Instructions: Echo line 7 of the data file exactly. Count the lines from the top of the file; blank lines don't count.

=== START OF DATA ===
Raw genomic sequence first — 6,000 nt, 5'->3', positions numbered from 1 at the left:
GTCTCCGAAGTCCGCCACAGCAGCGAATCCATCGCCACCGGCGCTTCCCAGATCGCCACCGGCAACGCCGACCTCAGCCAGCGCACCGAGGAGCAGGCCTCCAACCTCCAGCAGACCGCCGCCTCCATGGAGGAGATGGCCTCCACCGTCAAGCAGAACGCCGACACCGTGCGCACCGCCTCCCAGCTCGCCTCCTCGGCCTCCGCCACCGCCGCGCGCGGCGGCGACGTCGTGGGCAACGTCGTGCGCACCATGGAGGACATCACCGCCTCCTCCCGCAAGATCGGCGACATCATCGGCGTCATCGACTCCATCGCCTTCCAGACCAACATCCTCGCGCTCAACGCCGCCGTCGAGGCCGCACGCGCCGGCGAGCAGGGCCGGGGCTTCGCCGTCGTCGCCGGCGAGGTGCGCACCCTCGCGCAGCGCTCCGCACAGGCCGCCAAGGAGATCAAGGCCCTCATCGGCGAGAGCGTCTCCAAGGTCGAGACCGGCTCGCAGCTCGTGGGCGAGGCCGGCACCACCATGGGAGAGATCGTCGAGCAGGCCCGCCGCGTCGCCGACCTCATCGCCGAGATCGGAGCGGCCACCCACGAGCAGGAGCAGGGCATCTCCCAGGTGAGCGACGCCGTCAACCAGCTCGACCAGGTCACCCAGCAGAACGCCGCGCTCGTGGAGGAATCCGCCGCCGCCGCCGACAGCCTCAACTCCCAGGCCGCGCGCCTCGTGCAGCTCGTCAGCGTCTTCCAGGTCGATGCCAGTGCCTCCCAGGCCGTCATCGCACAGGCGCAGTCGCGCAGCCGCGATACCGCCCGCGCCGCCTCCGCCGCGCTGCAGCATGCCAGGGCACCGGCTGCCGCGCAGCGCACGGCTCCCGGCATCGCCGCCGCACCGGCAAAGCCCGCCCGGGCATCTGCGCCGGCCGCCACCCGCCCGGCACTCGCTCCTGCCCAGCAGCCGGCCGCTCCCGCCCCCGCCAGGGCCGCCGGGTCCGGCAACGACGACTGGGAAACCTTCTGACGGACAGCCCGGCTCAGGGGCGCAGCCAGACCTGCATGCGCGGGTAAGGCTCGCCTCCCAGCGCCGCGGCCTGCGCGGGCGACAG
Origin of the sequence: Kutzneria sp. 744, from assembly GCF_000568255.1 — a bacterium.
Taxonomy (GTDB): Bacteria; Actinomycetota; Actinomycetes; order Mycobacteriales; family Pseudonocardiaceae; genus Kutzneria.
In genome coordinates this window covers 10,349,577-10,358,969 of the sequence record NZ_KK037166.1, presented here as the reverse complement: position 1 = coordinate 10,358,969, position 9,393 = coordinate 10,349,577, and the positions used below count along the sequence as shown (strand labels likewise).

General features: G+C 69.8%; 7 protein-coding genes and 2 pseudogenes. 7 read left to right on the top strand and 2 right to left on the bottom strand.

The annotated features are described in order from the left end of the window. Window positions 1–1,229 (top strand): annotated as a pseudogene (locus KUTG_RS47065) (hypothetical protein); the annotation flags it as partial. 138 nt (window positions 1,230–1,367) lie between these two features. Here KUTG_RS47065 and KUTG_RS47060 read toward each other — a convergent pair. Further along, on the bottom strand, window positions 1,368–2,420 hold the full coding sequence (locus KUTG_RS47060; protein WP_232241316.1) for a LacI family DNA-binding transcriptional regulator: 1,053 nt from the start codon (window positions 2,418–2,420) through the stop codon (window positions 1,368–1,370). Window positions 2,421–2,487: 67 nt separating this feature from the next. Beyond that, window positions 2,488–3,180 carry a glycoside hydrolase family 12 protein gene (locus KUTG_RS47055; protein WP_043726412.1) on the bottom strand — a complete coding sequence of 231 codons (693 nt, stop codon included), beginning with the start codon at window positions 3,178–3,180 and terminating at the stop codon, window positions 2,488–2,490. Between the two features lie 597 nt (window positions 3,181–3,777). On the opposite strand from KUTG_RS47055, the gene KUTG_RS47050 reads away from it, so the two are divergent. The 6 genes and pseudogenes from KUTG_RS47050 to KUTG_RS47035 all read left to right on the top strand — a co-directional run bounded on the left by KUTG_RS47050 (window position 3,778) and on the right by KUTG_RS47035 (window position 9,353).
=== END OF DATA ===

The annotated features are described in order from the left end of the window. Window positions 1–1,229 (top strand): annotated as a pseudogene (locus KUTG_RS47065) (hypothetical protein); the annotation flags it as partial. 138 nt (window positions 1,230–1,367) lie between these two features. Here KUTG_RS47065 and KUTG_RS47060 read toward each other — a convergent pair. Further along, on the bottom strand, window positions 1,368–2,420 hold the full coding sequence (locus KUTG_RS47060; protein WP_232241316.1) for a LacI family DNA-binding transcriptional regulator: 1,053 nt from the start codon (window positions 2,418–2,420) through the stop codon (window positions 1,368–1,370). Window positions 2,421–2,487: 67 nt separating this feature from the next. Beyond that, window positions 2,488–3,180 carry a glycoside hydrolase family 12 protein gene (locus KUTG_RS47055; protein WP_043726412.1) on the bottom strand — a complete coding sequence of 231 codons (693 nt, stop codon included), beginning with the start codon at window positions 3,178–3,180 and terminating at the stop codon, window positions 2,488–2,490. Between the two features lie 597 nt (window positions 3,181–3,777). On the opposite strand from KUTG_RS47055, the gene KUTG_RS47050 reads away from it, so the two are divergent. The 6 genes and pseudogenes from KUTG_RS47050 to KUTG_RS47035 all read left to right on the top strand — a co-directional run bounded on the left by KUTG_RS47050 (window position 3,778) and on the right by KUTG_RS47035 (window position 9,353).